We studied eight in-patients at the National Institute of Mental Health Neuropsychiatric Research Hospital at St Elizabeths in Washington, DC. All subjects gave written informed consent to participate in the [I-123]IQNB SPECT protocol, as approved by the NIMH Institutional Review Board. All subjects received a medical, neurological and psychiatric evaluation prior to enrollment. This included a brain MRI to rule out structural disease and for coregistration with SPECT images. The subjects were free of comorbid disorders, including substance abuse during the 6 months preceding this study. All subjects were chronically ill and were diagnosed with schizophrenia (n=6) or schizoaffective disorder (n=2) (DSM IV, American Psychiatric Association, 1994). All subjects had received other antipsychotics and supplemental anticholinergic treatment (benztropine=6; trihexyphenidyl=2) before treatment with clozapine. Prior to clozapine treatment initiation, other medications with known antimuscarinic properties were tapered and discontinued over a 2-week period. Other medication dosages were held constant for at least 2 weeks prior to SPECT scanning.
In order to study the effects of low doses of clozapine on muscarinic receptors, four subjects underwent [I-123]IQNB SPECT scans during the initiation of clozapine treatment. These subjects received treatment with daily doses of 50, 75 (two patients), or 150 mg for 3 days prior to SPECT scanning. Subsequently, clozapine dosage was optimized according to the clinical impression of the research ward team. Optimal clozapine dosage (range 200–450 mg/day) was held constant for 2 weeks prior to [I-123]IQNB SPECT. Four subjects were studied on two doses of clozapine. Of the eight subjects, seven were studied on clinically optimal clozapine doses. The [I-123]IQNB SPECT scan on the higher clozapine dose was used for the group analysis of muscarinic receptor availability. Table 1 summarizes the demographic data.
On the day of the [I-123]IQNB SPECT scan, the patients were rated with the Positive and Negative Symptom Assessment Scale (PANSS, Kay et al, 1986), Modified Abnormal Involuntary Movement Scale (AIMS, Wyatt, 1993) and the Wechsler Visual Memory Scale (WVMS, Wechsler, 1987). In 10 subjects, the National Psychopharmacology Laboratory (Knoxville, Tennessee) assessed clozapine blood levels on the day of SPECT scan with estimated coefficient of variation less than ±10% (Pickar et al, 1996).
Contemporaneously, 12 unmedicated schizophrenia patients were scanned identically as the comparison group. Prior medication histories of comparison subjects were similar to those of treatment subjects: seven had received typical antipsychotics and four had been treated with atypical antipsychotics; five subjects had also received adjunctive treatment with anticholinergic medication (benztropine). At the time of their [I-123]IQNB scans, comparison subjects had been unmedicated for a median 17 days (range 7–180 days) (Raedler et al, 2003). The average age of the comparison group (34.6±6.8 years, range: 24–44 years) did not differ significantly (t=1.20, df=22, p=0.24) from the treatment group (38.2±7.8 years, range: 25–48 years). Similarly, the gender ratio of the comparison group (8M : 4F) did not differ significantly (χ2=2.27, df=1, p=0.13) from the treatment group (8M : 1F).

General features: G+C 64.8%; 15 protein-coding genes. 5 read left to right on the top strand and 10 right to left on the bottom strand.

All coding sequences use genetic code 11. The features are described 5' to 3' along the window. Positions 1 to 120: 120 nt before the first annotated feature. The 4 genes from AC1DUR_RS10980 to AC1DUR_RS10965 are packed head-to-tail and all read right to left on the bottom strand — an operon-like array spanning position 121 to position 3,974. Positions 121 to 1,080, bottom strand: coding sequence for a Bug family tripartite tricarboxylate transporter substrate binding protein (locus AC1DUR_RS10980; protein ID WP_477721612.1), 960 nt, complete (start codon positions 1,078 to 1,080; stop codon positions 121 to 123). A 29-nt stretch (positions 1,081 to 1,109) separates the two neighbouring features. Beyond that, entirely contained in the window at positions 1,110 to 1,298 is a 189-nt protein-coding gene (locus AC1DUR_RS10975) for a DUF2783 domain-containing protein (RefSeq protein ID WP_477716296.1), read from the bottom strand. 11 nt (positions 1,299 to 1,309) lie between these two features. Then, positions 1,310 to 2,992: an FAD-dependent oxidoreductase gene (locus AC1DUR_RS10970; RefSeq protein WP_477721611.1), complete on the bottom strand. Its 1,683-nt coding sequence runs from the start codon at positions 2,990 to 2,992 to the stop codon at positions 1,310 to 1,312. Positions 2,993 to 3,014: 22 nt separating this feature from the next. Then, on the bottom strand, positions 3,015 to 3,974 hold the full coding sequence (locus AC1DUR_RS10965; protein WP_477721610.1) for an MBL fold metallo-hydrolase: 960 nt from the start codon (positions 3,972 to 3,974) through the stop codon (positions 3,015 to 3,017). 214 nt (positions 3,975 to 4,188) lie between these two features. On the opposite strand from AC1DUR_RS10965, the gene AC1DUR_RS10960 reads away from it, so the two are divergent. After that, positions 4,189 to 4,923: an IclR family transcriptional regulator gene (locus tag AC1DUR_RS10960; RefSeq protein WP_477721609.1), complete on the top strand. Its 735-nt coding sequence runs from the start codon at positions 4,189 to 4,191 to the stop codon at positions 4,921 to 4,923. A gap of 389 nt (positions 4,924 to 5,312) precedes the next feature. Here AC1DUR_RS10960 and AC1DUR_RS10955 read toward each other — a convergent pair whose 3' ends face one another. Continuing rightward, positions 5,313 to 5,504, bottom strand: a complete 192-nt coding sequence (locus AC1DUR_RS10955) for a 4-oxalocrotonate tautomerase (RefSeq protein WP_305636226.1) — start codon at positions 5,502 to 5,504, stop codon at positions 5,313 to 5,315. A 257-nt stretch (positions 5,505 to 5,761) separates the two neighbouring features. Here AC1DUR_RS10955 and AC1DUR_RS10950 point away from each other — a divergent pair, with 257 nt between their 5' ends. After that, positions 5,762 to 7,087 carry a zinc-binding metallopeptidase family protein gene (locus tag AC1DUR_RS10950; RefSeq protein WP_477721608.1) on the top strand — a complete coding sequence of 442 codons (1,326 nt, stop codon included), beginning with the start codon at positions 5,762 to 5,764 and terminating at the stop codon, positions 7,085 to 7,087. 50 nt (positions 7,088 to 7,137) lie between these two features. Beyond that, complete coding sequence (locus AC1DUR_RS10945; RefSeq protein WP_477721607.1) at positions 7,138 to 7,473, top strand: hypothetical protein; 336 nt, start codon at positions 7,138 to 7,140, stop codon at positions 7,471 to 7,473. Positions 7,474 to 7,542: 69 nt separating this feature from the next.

(R,S)-[I-123]IQNB synthesis followed previously described procedures (Lee et al, 1996). Each subject received an intravenous injection of about 7 mCi of [I-123]IQNB (mean: 6.9±1.6 mCi, range: 4.9–10.0 mCi) at 13.00 h. The subjects received five drops of Lugol's solution on the day prior to injection and for 3 subsequent days to reduce radiation exposure to the thyroid. The average injected dose for comparison subjects (6.5±1.5 mCi) did not differ significantly (t=1.23; df=22; p=0.23) from the treatment group (7.3±1.7 mCi). A 60-min SPECT scan was performed 21 h after injection when nonspecific binding in the cerebellum was indistinguishable from the scanner background count rate. For the scan, the subjects reclined into the CERASPECT (Digital Scintigraphics, Waltham, MA) dedicated brain SPECT camera. A laser beam was used to align the canthomeatal line to the transverse plane of the camera. The SPECT camera was calibrated for each scan session by imaging a 1-l uniform flood phantom of known radioactivity.
[I-123]IQNB scans were acquired in a step-and-shoot mode over 120 projections with a high-resolution collimator (7.5 mm full width at half maximum) A photopeak window (143–175 keV) and windows for scatter and septal penetration correction (175–191, 127–143 keV) were recorded. SPECT data were reconstructed with a Butterworth filter (cutoff=1 cm, power factor=10) as a 64 slice × 128 × 128 volume of isotropic 1.67-mm voxels.